An essential part of maintaining good health is doing plenty of cooking at home, so we can control and select our own ingredients and food choices. But what cook doesn’t love their collection of non-stick cookware? Well, what if I told you those conveniences can be hazardous to our health?
(This is the part where we all sigh and our shoulders droop a little, I know!)
I just learned that non-stick pans can actually omit toxic fumes when they get too hot. Yes, throw another log on the “disappointment fire”! It seems these aluminum pans, coated in Polytetrafluoroethylene or PTFE (also known as Teflon), can emit fumes when subjected to high heat. Inhaling these fumes can actually cause flu-like symptoms. And although the long-term effects haven’t been extensively studied, we do know that exposure to PTFE can create problems like low birth-weight babies, thyroid and liver issues, elevated cholesterol levels, as well as weakened immune systems.
(A few years ago I remember one of my non-stick pans starting to flake away. I tossed it out but, surprisingly, the flakes are actually inert.)
The better options for cookwares are actually stainless steel for stove-top cooking and glass bakeware for the oven. Cast iron is another safe choice. Unless you’re willing to replace all of your non-stick cookware, you can feel a little “stuck”, but there are guidelines (compliments of EWG) to lessen your exposure:
- Cook at lower temperatures and don’t pre-heat your pans at high temps. It may take a little extra time, but it’s worth it.
- Never bake at over 500 degrees (some research even says not over 450 degrees).
- Use your exhaust fan.
- (A little side note too: these fumes are highly toxic to birds, so keep your feathered friends far from the kitchen.)
If you’re like me, you’re probably not inclined or prepared to replace all of your non-stick cookware, but just use these tips to play it safe and the next time you’re in a position to buy replacements, make the wiser choices … and then invest in some good scrubbers!
I received a great response to my recent post about recycling paper. Recycling always seems to be a great mystery, as so many cities and municipalities have varying rules. When you consider that the average American produces 4.5 pounds of trash DAILY (75% of that IS recyclable), we certainly want to make the right decisions.
It’s often hard to compile a “grand list” of everything you can and cannot do, but the best resource I can provide is earth911. Simply enter your area code on the homepage and you will (hopefully) find your city or recycling resource to answer specific questions.
But, in the broad sense, I hope to help dispel some myths about the “real” answers for recycling… some may be a big surprise…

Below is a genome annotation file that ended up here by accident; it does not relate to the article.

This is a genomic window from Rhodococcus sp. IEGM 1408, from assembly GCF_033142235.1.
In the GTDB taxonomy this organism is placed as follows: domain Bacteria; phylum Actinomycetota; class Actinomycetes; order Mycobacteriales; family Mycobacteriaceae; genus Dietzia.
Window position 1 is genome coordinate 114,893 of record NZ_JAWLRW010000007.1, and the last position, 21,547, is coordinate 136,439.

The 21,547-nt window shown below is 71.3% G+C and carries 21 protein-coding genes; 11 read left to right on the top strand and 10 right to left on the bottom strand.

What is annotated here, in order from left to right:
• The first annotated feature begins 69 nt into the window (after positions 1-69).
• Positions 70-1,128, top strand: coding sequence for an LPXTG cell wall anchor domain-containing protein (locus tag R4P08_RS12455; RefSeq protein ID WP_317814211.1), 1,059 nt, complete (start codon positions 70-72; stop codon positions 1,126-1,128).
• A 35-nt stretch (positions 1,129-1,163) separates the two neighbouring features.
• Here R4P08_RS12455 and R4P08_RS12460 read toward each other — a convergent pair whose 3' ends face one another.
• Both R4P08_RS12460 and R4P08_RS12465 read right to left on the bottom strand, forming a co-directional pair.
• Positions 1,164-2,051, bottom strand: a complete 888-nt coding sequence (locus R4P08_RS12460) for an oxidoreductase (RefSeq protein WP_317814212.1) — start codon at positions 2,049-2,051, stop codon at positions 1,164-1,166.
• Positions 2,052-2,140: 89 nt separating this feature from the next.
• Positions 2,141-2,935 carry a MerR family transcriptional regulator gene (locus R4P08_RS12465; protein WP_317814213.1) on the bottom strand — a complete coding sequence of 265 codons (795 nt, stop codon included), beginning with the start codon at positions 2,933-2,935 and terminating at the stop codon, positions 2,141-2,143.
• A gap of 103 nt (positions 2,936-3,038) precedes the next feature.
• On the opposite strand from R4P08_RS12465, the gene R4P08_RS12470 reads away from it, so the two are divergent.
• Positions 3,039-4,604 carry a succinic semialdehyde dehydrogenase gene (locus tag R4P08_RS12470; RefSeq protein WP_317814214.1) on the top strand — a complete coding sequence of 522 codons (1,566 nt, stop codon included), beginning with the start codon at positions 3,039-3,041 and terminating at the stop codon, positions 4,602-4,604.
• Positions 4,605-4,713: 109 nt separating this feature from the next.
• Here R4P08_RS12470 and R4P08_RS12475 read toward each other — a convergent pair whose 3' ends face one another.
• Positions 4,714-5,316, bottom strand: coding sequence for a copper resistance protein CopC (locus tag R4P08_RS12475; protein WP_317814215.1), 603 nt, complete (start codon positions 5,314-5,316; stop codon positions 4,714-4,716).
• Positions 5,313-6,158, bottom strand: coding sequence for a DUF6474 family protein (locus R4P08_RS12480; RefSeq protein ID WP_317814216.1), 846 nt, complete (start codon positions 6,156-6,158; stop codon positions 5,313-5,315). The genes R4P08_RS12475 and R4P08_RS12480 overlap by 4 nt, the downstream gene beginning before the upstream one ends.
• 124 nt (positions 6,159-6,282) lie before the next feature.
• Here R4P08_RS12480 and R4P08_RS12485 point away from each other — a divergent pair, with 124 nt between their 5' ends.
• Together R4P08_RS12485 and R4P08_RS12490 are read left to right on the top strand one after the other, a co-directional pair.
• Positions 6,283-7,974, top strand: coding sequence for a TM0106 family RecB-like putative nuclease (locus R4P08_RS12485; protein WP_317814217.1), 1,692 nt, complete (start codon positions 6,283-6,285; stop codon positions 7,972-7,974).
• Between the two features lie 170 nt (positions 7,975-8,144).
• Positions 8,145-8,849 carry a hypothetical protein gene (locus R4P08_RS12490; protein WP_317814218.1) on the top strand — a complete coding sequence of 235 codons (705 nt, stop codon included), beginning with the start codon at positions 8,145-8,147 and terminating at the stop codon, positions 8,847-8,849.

- Paper – refer to my prior post… I think I covered it all!
- Glass – rinse out the original contents as best you can. Don’t worry about labels since they’ll be removed in processing. You CAN recycle the metal caps(!)… most recyclers will accept them. Do NOT attempt to recycle treated glass, like plates, drinking glasses, windows, etc. This glass is, unfortunately, contaminated due to the special “treatment” they have received.
- Metals – every can should be hitting the recycling can! Soup, soda, veggie cans (even the top you’ve removed)… they’re all recyclable. Even wire coat hangers, aluminum foil, pie tins… include them all! And a new revelation to me… aerosol cans, as long as they have not contained a hazardous waste. I sincerely never knew they could be recycled, but just be sure they are EMPTY. That is the key. If your recycler does not accept them, they will be quickly weeded-out, but it’s worth a try!
- Plastic – most plastic bottles and jugs (with necks narrower than the body) can be recycled, just be sure to remove the plastic caps. They are a different type of plastic and can cause contamination in the recycling process. Number 5 plastics are often questionable. This is one where you should definitely refer to your local recycler, but remember that there is a use for Number 5’s!… don’t count them out and send them to the trash can too quickly! They are also good candidates for the reuse category, although maybe not for food items, due to the plastic-leaching issues.
Take these tips, memorize them and soon your 75% of daily trash will find its way to the proper destination… the cherished land of “Recycleville!”